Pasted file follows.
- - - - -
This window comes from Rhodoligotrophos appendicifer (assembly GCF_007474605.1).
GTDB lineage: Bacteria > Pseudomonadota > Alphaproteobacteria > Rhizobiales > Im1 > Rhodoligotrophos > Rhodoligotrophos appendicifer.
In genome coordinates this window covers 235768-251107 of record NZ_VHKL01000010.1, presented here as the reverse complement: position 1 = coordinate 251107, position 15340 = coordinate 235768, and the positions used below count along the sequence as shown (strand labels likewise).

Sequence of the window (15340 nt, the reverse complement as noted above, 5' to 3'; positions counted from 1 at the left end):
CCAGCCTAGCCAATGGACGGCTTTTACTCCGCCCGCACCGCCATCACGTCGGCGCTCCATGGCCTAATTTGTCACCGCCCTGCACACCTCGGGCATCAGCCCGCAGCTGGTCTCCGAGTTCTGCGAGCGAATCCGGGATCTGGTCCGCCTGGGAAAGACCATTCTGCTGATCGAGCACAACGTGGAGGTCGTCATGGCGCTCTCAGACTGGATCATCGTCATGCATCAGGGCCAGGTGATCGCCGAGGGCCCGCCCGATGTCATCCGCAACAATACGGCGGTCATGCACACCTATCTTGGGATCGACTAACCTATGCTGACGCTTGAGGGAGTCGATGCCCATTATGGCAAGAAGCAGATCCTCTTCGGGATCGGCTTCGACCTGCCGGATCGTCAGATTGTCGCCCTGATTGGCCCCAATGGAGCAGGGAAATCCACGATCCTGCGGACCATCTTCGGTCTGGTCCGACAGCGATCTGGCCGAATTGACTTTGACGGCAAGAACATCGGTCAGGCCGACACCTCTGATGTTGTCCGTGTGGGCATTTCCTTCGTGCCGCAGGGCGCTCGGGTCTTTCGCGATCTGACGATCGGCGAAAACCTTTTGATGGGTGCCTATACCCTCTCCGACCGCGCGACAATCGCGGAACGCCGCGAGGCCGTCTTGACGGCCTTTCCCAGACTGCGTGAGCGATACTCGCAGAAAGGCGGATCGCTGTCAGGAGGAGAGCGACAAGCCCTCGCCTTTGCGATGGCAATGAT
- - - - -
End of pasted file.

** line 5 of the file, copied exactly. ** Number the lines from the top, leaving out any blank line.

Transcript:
CCAGCCTAGCCAATGGACGGCTTTTACTCCGCCCGCACCGCCATCACGTCGGCGCTCCATGGCCTAATTTGTCACCGCCCTGCACACCTCGGGCATCAGCCCGCAGCTGGTCTCCGAGTTCTGCGAGCGAATCCGGGATCTGGTCCGCCTGGGAAAGACCATTCTGCTGATCGAGCACAACGTGGAGGTCGTCATGGCGCTCTCAGACTGGATCATCGTCATGCATCAGGGCCAGGTGATCGCCGAGGGCCCGCCCGATGTCATCCGCAACAATACGGCGGTCATGCACACCTATCTTGGGATCGACTAACCTATGCTGACGCTTGAGGGAGTCGATGCCCATTATGGCAAGAAGCAGATCCTCTTCGGGATCGGCTTCGACCTGCCGGATCGTCAGATTGTCGCCCTGATTGGCCCCAATGGAGCAGGGAAATCCACGATCCTGCGGACCATCTTCGGTCTGGTCCGACAGCGATCTGGCCGAATTGACTTTGACGGCAAGAACATCGGTCAGGCCGACACCTCTGATGTTGTCCGTGTGGGCATTTCCTTCGTGCCGCAGGGCGCTCGGGTCTTTCGCGATCTGACGATCGGCGAAAACCTTTTGATGGGTGCCTATACCCTCTCCGACCGCGCGACAATCGCGGAACGCCGCGAGGCCGTCTTGACGGCCTTTCCCAGACTGCGTGAGCGATACTCGCAGAAAGGCGGATCGCTGTCAGGAGGAGAGCGACAAGCCCTCGCCTTTGCGATGGCAATGAT